Answering big questions about the 2025 draft class

With the 2024 NFL draft now in the rearview mirror, our focus has already started to turn to the 2025 prospects. Next year’s class looks to have another intriguing quarterback group, and the defensive side of the ball is sure to rebound after being outshined by the offense last weekend.

Who are the top prospects to know? How does the 2025 class compare to the 2024 group? We asked NFL draft analysts Matt Miller and Field Yates, along with college football reporter Adam Rittenberg, to answer seven big questions about the upcoming draft class.

The 2025 draft in Green Bay, Wisconsin, is one year away, so there’s still a lot to learn about the class. But for now, let’s do a quick introduction to what could be a standout group of prospects. And for more on what to expect from the 2025 class, check out Jordan Reid’s way-too-early mock draft of Round 1 (ESPN+).

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Who are the top quarterbacks in the 2025 class?

Matt Miller, NFL draft analyst: The start of the 2025 class’ evaluation is a three-headed monster. Carson Beck (Georgia) is the hot name among NFL scouts, but he’ll be challenged by Quinn Ewers (Texas) and Shedeur Sanders (Colorado) if those two can take the next step in their games in the 2024 season. Beck’s command of the Georgia offense is impressive, and he also shows the soft touch and driving arm strength that NFL teams love. He threw for 3,941 yards and 24 touchdowns to just six interceptions last season. His lack of mobility might be questioned, but his pocket movement is superb.

Another player to keep an eye on is Riley Leonard, now at Notre Dame after transferring from Duke. Scouts love his raw ability, but he needs a huge jump in production and consistency. However, we’ve seen that happen before as a quarterback gains experience in college.

Field Yates, NFL draft analyst: The three who have my attention based off 2023 film study are Sanders, Beck and Ewers — in that order for me. I actually think Sanders feels like the early leader to be the first pick in the draft, as his elite pocket passing is beyond impressive. In his first season at Colorado, Sanders completed 298 passes for 3,230 yards and 27 touchdowns. How he can carve up a defense when given time and space is legit.

Adam Rittenberg, national college football reporter: The 2025 QB class doesn’t project like its predecessor, but Beck, Sanders, Ewers and Miami’s Cameron Ward all have first-round potential, especially after the run on quarterbacks we saw in Detroit. Beck and Ewers will enter the season as top Heisman Trophy candidates. Sanders is seeking better protection and more balance on offense but showed downfield precision and plenty of toughness in 2023.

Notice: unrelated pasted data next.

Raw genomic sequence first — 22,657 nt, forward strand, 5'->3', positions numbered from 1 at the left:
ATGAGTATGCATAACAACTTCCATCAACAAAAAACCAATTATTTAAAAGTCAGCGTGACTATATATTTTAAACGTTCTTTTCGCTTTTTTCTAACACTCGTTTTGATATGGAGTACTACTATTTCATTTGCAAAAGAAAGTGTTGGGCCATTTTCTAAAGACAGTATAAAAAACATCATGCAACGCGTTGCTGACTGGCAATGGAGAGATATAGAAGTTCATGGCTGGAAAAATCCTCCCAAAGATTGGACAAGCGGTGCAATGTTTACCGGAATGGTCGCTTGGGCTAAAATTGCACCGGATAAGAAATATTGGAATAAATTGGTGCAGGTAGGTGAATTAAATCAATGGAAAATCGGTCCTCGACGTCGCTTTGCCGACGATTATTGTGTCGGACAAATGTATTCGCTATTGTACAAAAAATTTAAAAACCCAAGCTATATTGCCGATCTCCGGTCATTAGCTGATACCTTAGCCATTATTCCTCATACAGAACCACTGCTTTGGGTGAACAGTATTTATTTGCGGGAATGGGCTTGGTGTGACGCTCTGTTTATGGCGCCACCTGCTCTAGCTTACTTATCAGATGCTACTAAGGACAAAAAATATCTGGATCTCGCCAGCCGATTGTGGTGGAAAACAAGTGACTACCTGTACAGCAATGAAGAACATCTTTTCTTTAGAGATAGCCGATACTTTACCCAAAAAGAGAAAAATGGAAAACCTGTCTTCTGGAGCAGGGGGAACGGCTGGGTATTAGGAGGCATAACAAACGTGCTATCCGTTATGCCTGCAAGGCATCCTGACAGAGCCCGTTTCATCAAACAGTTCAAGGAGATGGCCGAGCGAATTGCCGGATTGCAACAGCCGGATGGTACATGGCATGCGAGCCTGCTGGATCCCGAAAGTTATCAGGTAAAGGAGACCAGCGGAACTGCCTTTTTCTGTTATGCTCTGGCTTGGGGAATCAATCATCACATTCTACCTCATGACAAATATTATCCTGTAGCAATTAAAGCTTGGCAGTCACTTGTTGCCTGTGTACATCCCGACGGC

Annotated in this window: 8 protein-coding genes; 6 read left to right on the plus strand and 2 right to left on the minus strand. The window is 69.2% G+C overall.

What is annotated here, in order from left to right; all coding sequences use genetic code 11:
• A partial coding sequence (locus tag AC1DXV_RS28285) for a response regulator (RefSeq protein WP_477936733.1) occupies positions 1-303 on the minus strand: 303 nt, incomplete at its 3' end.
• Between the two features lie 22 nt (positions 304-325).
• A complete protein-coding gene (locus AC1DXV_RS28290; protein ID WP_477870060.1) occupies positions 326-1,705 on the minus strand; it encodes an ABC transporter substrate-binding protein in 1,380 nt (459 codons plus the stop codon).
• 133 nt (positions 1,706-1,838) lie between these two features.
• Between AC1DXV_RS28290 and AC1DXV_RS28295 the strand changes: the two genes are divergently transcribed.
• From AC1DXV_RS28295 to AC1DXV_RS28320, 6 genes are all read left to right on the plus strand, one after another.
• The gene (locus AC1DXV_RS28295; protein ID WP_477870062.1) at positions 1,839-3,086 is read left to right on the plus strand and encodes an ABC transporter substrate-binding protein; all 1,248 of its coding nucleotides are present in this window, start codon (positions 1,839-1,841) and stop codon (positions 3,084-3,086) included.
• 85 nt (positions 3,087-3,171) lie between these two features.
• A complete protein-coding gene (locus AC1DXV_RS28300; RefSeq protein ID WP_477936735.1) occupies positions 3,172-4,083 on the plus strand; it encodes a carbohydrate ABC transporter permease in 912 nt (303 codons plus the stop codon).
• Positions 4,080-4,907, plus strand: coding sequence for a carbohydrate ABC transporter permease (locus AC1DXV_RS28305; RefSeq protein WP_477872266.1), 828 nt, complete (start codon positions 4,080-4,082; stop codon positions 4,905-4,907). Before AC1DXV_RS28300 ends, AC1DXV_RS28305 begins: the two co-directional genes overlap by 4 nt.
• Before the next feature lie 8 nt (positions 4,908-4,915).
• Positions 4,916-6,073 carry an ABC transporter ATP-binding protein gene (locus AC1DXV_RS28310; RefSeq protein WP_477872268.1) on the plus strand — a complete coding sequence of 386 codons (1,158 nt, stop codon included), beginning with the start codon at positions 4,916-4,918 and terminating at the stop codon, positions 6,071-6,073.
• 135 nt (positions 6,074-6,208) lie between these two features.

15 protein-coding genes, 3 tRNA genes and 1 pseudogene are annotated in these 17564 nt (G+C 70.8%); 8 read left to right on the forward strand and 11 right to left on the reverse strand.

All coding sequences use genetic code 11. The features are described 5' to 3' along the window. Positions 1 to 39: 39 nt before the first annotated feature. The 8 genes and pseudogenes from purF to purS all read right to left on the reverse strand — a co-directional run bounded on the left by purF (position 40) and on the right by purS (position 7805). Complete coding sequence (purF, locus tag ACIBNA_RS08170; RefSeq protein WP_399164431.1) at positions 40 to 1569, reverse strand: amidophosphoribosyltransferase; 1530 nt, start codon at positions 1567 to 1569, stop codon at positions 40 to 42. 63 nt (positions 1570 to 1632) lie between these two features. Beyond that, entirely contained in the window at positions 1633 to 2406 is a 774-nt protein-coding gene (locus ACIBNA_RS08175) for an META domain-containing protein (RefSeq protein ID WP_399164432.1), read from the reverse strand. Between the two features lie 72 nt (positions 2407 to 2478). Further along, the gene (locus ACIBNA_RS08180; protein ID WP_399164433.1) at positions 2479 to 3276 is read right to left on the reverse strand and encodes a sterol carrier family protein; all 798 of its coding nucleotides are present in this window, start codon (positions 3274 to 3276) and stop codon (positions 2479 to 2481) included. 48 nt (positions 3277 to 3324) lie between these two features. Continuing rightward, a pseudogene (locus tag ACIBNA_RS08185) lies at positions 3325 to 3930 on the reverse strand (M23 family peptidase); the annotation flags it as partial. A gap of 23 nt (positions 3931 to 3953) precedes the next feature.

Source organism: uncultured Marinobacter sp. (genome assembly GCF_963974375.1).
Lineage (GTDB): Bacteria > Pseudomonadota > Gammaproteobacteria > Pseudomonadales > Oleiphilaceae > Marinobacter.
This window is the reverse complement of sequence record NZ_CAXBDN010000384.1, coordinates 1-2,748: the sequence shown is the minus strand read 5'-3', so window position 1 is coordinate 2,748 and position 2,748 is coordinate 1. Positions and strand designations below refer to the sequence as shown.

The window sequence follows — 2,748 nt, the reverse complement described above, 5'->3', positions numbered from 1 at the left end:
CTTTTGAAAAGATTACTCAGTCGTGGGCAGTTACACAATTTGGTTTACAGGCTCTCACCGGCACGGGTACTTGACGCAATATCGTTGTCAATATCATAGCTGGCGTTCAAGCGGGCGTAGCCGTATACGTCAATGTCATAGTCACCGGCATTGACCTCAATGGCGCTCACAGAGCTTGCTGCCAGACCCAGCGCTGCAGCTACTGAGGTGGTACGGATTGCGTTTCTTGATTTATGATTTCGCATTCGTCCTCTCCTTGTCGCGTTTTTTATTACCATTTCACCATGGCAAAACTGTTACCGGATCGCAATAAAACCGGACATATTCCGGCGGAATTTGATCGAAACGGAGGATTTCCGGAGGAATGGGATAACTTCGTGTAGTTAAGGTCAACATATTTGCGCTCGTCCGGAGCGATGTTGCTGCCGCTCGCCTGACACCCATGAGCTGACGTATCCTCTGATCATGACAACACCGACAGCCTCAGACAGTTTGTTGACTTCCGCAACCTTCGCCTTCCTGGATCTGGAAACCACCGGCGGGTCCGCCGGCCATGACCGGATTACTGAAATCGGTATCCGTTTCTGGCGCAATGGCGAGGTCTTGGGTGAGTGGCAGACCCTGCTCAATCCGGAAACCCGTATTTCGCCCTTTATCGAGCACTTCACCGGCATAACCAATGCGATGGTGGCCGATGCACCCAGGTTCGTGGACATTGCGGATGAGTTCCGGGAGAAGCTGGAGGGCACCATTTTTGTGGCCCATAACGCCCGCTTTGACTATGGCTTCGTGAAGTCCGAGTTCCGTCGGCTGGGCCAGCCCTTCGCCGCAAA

Ward briefly entered the 2024 NFL draft before withdrawing and transferring from Washington State to Miami, where he will lead a talented offense that includes running back Damien Martinez, another interesting prospect. Ward is coming off a strong 2023 season, where he threw for 3,735 yards and 25 touchdowns.

Which prospects could end up being the top non-QB in the class?

Miller: Let’s look at next season’s offensive tackle class because it’s a good one. Texas left tackle Kelvin Banks Jr. (6-foot-4, 324 pounds) will battle LSU’s blindside protector Will Campbell (6-6, 325 pounds) for the top tackle spot, and both are fantastic movers with the length and strength to be elite NFL players. The class is also talented on defense, but the two offensive tackles would headline my early board.

Yates: Colorado WR/DB Travis Hunter and Tennessee edge rusher James Pearce Jr. are the two names that come to mind immediately, as each pops so much on film. Hunter brings rare fluidity and talent to two separate positions, showing effortless speed and instincts. As a receiver, he had 57 catches for 721 yards with five touchdowns last season; on the defensive of the ball, he snagged three interceptions and had seven pass breakups.



Travis Hunter comes away with his second INT of the game

Colorado’s Travis Hunter comes up huge with another interception off of UCLA’s Ethan Garbers.

Pearce looks the part of the next elite pass-rusher to enter the NFL as he had a breakout season in 2023 with 10 sacks during his true sophomore season. His first-step explosion is so good.

Rittenberg: Expect Michigan to have more high-level draft picks in 2025 than in 2024, when it came off a national title. Defensive back Will Johnson and defensive lineman Mason Graham both should hear their names called early in Green Bay. Johnson, the No. 23 recruit in the 2021 ESPN 300, has great length at 6-2 and playmaking skills with four interceptions last season. Graham wasn’t a decorated high school player — he initially committed to Boise State before Michigan — but became a punishing force in the interior of the nation’s best line last fall. He should continue to rise on draft boards.

Who are some early draft sleeper picks who could rise this season?